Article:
Welcome to my Florczak Family Webpage

( Piotr Florczak with wife Marjanna Komorowski Circa 1905 )

The man pictured above is Piotr Wojciech Florczak, my great grandfather and the inspiration for most of the content of this website. I owe my life to him, ..in a manner of speaking. A few years ago I had a conversation with my father and somehow Piotr's name came up. My father told me about a document that could be found online and one that listed his name from 100 years ago. That document was "The Barbarossa" manifest from 1911. The Barbarossa was the ship that brought my great grandfather and grandmother to New York's Ellis Island almost a century ago. I was so amazed that this type of information still existed and was so readily available to anyone who so wished to inquire. I had to know more. I have since learned a great deal not only about Piotr (pronounced "Peter") but many other's with whom I also owe my existence to. The content of this website is dedicated to Piotr Florczak and countless others who came before me.

To his grandchildren and great grandchildren, of whom there were many, he was always known as, "Dzadzi" ..polish for grandfather. From what I can remember and from the stories I have now been told decades later he was a quiet and intimidating figure of a man. His silent and stoic disposition was likely the result of his limited vocabulary in the english language. He would speak primarily in his native tongue of Polish to his wife and children thus leaving the rest us outside his circle of conversations.

Piotr Florczak was born in Poland in the summer of 1879 to Wojciech "Albert" Florczak and Katarzyna "Katherine" Szalanska. Piotr originally came to America with his friend Jan Swiantowski in March of 1905 at the age of 22 with no more than $15 to his name. Piotr and Jan set sail out of Bremen Germany aboard immigrant ship, "The Borkum" and arrived at Baltimore Harbor on the way to their final destination of Chicago Illinois. According to the ships manifest, Piotr was to meet and live with Frank and Josephine Serafinowicz on Tell Street (now known as Thomas Street). Josephine Serafinowicz is the former Ms. Josephine Florczak, Piotr’s sister. Piotr had four other known siblings, Andrezj “Andrew” and Stanislaw “Stanley” both of whom also made the journey to America in the early 1900’s, and Antonina and Jozef Florczak , a recently discovered sister and brother, whose lives and travels are currently a mystery .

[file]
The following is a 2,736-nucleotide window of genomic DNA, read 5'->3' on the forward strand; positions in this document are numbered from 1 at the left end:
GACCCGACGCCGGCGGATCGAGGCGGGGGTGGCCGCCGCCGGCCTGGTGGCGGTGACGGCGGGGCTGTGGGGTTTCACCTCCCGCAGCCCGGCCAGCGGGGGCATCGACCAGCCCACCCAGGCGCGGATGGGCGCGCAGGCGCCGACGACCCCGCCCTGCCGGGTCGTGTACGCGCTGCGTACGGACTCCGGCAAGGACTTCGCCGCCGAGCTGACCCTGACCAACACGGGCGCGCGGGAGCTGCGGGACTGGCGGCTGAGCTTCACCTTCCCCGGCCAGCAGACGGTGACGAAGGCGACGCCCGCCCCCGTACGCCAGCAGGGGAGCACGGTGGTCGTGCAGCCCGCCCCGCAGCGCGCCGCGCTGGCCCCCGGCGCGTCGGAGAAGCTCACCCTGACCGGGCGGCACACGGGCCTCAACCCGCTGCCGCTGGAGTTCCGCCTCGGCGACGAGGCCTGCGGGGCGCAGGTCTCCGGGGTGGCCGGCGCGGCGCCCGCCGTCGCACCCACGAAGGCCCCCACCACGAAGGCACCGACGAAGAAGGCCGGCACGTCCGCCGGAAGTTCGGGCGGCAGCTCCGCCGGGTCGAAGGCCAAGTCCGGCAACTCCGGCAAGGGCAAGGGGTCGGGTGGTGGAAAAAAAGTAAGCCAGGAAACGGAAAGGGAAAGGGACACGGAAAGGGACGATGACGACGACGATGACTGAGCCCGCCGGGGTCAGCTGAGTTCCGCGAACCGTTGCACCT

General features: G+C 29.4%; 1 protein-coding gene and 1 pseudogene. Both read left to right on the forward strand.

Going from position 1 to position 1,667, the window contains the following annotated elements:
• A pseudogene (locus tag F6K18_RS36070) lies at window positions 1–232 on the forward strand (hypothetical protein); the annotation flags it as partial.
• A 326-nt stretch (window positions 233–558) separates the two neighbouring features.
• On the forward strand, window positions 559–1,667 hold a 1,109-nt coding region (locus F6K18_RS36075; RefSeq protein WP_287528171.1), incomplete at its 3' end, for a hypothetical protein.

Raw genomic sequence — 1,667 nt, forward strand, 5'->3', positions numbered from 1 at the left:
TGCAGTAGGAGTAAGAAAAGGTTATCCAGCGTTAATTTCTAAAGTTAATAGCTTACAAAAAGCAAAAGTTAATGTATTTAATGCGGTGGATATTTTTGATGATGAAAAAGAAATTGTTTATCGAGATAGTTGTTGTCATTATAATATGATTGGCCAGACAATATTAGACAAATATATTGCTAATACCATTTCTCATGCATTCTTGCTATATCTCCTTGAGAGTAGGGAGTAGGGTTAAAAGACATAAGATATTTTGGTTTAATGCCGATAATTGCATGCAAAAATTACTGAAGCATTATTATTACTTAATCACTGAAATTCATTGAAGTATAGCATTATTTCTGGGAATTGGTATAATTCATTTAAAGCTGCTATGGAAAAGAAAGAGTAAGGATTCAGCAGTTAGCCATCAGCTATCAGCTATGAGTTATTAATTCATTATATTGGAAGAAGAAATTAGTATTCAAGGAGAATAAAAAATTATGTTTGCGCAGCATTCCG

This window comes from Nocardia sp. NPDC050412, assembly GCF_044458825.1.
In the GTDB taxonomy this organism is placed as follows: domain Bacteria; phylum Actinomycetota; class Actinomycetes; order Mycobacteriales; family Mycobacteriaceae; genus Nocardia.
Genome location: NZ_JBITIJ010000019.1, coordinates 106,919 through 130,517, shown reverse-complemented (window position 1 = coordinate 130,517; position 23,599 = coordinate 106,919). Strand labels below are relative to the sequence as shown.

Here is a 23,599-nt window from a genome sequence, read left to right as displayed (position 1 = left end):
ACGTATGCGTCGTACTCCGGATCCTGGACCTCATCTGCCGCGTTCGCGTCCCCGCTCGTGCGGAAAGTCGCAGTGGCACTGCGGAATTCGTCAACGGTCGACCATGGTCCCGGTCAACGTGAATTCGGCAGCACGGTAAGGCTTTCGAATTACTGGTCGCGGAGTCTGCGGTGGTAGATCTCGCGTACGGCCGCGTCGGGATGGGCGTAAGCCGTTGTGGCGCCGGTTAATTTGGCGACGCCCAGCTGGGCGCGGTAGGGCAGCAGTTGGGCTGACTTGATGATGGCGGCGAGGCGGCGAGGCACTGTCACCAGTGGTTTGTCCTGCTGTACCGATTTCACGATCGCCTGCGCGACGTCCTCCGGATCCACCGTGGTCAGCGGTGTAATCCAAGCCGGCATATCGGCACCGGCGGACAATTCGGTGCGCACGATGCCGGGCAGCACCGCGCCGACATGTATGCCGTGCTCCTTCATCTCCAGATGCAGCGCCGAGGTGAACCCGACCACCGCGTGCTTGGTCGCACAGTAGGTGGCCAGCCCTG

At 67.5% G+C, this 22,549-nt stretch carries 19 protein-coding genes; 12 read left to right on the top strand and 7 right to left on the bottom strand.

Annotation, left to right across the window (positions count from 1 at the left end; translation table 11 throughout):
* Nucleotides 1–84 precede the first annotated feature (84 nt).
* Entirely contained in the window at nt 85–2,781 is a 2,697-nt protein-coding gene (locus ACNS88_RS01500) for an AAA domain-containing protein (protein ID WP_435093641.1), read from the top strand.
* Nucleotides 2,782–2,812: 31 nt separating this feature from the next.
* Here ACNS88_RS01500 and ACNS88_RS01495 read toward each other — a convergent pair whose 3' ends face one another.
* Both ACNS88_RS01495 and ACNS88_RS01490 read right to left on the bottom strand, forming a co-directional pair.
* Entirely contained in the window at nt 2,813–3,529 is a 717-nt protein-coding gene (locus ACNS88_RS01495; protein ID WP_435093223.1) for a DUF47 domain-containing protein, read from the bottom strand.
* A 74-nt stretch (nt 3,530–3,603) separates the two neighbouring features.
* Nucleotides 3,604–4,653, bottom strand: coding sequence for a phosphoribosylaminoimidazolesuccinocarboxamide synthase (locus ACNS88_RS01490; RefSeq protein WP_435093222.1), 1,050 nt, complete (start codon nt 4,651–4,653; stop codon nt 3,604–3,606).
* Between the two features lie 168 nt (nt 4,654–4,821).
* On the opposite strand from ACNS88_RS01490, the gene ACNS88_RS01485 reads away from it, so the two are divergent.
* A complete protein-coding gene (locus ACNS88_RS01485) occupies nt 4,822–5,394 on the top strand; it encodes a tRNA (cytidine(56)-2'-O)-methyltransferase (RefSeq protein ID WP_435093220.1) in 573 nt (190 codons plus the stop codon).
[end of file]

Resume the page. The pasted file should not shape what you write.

Piotr only lived in Chicago for a brief period of time before returning to Poland. Upon his return to Poland, he married Marjanna Komorowski (Komorek) in the parish of Imielno, in Kutno County in 1910. It is not clear whether or not Piotr knew his bride to be prior to or during to his time spent in The United States. Together as Mr. and Mrs. Florczak, they made their final journey to America in May of 1911 again setting sail out of Bremen Germany. Bremen lies about 800 km to the west of the town of Kutno and was the most often used port of departure for the Region.
Making a long and tough journey to America even more difficult was the fact that at the time of their 2 week voyage Marjanna was 7 months pregnant with their first child, Helena.

Once arriving at New York’s Ellis Island, they made their way to Chicago. Piotr and Marjanna made their first, last and permanent residence in Chicago Illinois, first living on Wood Street, where they welcomed the birth of their three children Helena, Chester and Matthew Florczak, before living out the rest of their days on North Monticello Avenue. Piotr worked for various clothing and tailor shops in and around the city of Chicago and was a well respected and a highly sought after presser in the industry.

Piotr Florczak lived to the rather experienced age of 95 before finally passing away on July 24th 1974 at his Chicago home. He lies in rest beside his wife Maryanna at St. Adalbert’s cemetery in Niles Illinois.
The German built "Barbarossa" was the vessel that
Piotr and Marjanna traveled aboard when coming to the US in 1911
New York's Ellis Island welcomed more than 12 million

Immigrants from 1892 to 1954
Print | Sitemap
This site maintained by Kurt Florczak